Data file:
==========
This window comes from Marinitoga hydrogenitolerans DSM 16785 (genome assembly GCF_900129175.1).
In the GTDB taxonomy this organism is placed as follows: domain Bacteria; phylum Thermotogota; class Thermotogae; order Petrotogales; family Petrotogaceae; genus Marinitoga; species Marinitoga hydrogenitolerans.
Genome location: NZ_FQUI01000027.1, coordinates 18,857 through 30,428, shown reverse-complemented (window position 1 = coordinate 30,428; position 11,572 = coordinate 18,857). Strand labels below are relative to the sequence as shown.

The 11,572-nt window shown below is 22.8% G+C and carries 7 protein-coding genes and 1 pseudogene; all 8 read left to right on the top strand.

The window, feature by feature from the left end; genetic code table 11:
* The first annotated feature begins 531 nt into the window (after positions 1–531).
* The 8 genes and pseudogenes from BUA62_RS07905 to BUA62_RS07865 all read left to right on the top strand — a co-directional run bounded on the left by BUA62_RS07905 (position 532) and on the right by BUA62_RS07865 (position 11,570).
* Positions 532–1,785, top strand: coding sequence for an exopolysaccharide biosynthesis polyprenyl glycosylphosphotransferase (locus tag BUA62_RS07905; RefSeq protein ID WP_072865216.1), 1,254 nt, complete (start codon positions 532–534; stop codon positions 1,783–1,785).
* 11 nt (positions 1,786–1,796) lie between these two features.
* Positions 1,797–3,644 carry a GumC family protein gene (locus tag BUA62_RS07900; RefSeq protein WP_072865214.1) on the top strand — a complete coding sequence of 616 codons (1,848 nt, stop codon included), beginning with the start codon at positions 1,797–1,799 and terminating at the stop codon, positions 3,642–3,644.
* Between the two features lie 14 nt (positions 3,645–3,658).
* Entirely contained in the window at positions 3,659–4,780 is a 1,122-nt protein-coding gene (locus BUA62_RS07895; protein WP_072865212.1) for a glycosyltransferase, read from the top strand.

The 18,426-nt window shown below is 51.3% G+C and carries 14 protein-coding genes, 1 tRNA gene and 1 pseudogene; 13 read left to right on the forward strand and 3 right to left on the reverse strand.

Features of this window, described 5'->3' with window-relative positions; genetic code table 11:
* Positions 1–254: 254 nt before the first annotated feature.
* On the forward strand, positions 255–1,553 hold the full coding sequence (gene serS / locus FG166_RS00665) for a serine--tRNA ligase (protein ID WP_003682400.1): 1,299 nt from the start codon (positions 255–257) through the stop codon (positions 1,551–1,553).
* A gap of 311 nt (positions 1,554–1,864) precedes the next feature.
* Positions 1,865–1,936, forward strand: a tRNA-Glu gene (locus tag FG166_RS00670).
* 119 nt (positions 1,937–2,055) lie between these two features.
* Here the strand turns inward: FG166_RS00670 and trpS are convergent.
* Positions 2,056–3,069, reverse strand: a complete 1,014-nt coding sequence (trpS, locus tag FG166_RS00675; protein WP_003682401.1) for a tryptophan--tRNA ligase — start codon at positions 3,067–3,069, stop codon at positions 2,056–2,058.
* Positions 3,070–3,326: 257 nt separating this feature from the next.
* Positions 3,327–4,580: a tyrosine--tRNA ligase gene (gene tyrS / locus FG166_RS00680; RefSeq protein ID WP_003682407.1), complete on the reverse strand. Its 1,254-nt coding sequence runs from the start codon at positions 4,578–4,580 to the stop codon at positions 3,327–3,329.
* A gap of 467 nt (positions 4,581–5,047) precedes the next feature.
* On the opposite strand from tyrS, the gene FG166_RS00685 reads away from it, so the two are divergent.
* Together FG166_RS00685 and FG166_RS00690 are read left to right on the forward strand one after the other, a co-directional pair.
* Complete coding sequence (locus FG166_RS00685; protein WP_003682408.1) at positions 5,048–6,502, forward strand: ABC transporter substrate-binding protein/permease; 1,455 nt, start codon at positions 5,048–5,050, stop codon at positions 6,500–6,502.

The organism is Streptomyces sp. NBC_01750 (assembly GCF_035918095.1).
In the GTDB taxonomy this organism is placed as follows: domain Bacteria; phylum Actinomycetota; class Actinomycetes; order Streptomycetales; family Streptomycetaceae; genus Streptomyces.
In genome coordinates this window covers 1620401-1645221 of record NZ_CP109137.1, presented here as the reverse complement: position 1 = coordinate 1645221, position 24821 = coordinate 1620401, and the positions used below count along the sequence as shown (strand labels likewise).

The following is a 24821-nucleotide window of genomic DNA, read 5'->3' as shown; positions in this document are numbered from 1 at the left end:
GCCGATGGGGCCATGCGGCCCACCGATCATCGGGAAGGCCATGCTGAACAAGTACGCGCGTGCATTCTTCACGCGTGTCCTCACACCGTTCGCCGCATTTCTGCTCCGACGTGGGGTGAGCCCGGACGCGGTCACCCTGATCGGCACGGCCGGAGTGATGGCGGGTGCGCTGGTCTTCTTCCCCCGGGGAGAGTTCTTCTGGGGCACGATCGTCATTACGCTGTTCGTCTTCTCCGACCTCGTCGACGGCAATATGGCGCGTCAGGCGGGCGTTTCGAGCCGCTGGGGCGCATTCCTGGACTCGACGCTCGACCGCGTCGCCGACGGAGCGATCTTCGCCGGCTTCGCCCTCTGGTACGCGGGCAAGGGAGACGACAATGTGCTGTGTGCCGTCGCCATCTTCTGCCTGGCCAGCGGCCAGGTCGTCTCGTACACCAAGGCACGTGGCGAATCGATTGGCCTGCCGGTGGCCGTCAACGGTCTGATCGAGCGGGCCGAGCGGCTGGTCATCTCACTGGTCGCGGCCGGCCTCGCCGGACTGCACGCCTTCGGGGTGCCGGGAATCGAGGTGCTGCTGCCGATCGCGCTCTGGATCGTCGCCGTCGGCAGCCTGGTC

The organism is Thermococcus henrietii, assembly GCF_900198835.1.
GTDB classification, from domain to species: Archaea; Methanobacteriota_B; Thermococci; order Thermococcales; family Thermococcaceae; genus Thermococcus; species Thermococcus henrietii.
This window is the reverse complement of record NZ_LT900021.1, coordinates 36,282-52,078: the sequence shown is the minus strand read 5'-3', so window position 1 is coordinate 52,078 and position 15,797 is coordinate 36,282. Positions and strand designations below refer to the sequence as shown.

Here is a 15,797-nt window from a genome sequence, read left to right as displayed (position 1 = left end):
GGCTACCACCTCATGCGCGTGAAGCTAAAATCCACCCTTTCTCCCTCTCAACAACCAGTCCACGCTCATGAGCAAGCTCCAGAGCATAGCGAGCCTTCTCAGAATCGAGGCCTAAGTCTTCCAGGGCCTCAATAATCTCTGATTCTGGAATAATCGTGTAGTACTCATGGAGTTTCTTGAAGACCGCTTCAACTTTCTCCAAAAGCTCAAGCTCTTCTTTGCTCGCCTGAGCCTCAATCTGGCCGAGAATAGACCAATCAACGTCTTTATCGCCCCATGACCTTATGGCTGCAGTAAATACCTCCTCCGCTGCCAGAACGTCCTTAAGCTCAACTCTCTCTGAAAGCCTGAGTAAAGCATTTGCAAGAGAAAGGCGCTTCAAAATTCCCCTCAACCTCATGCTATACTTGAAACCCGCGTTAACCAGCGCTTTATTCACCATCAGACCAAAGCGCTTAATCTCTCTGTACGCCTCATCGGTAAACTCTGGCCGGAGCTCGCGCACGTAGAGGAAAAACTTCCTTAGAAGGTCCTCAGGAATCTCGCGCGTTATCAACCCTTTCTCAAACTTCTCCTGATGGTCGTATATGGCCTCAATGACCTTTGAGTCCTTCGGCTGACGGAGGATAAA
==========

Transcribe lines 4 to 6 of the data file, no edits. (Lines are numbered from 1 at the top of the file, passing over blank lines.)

The 11,572-nt window shown below is 22.8% G+C and carries 7 protein-coding genes and 1 pseudogene; all 8 read left to right on the top strand.

The window, feature by feature from the left end; genetic code table 11:
* The first annotated feature begins 531 nt into the window (after positions 1–531).